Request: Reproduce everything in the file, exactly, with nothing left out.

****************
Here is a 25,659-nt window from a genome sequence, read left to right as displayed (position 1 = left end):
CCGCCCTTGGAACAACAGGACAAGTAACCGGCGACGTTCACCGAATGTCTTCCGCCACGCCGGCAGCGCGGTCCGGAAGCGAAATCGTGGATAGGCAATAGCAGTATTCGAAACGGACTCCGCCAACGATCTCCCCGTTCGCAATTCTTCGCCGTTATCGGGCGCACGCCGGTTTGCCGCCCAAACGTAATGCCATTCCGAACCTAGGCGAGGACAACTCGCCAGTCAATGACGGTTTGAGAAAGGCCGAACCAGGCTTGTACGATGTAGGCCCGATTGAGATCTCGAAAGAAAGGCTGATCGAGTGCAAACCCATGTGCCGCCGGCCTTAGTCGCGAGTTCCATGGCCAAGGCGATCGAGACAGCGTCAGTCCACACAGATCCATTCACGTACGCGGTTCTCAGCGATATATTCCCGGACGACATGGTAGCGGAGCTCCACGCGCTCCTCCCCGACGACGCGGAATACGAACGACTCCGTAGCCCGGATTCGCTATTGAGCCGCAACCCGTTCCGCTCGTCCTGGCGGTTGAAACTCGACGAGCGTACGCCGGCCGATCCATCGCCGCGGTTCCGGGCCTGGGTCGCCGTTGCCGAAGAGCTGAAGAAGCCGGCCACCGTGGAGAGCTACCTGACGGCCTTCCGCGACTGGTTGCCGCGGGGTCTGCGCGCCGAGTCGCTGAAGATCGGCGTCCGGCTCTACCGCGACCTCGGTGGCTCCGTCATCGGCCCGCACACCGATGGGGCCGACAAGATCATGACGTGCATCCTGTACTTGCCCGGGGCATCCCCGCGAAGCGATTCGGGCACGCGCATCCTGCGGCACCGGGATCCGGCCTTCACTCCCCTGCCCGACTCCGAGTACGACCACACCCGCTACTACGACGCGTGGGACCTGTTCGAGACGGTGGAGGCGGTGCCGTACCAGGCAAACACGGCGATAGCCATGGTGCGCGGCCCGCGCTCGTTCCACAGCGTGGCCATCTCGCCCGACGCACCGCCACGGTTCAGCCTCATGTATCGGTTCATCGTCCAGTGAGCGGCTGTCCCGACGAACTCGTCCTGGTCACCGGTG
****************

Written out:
Here is a 25,659-nt window from a genome sequence, read left to right as displayed (position 1 = left end):
CCGCCCTTGGAACAACAGGACAAGTAACCGGCGACGTTCACCGAATGTCTTCCGCCACGCCGGCAGCGCGGTCCGGAAGCGAAATCGTGGATAGGCAATAGCAGTATTCGAAACGGACTCCGCCAACGATCTCCCCGTTCGCAATTCTTCGCCGTTATCGGGCGCACGCCGGTTTGCCGCCCAAACGTAATGCCATTCCGAACCTAGGCGAGGACAACTCGCCAGTCAATGACGGTTTGAGAAAGGCCGAACCAGGCTTGTACGATGTAGGCCCGATTGAGATCTCGAAAGAAAGGCTGATCGAGTGCAAACCCATGTGCCGCCGGCCTTAGTCGCGAGTTCCATGGCCAAGGCGATCGAGACAGCGTCAGTCCACACAGATCCATTCACGTACGCGGTTCTCAGCGATATATTCCCGGACGACATGGTAGCGGAGCTCCACGCGCTCCTCCCCGACGACGCGGAATACGAACGACTCCGTAGCCCGGATTCGCTATTGAGCCGCAACCCGTTCCGCTCGTCCTGGCGGTTGAAACTCGACGAGCGTACGCCGGCCGATCCATCGCCGCGGTTCCGGGCCTGGGTCGCCGTTGCCGAAGAGCTGAAGAAGCCGGCCACCGTGGAGAGCTACCTGACGGCCTTCCGCGACTGGTTGCCGCGGGGTCTGCGCGCCGAGTCGCTGAAGATCGGCGTCCGGCTCTACCGCGACCTCGGTGGCTCCGTCATCGGCCCGCACACCGATGGGGCCGACAAGATCATGACGTGCATCCTGTACTTGCCCGGGGCATCCCCGCGAAGCGATTCGGGCACGCGCATCCTGCGGCACCGGGATCCGGCCTTCACTCCCCTGCCCGACTCCGAGTACGACCACACCCGCTACTACGACGCGTGGGACCTGTTCGAGACGGTGGAGGCGGTGCCGTACCAGGCAAACACGGCGATAGCCATGGTGCGCGGCCCGCGCTCGTTCCACAGCGTGGCCATCTCGCCCGACGCACCGCCACGGTTCAGCCTCATGTATCGGTTCATCGTCCAGTGAGCGGCTGTCCCGACGAACTCGTCCTGGTCACCGGTG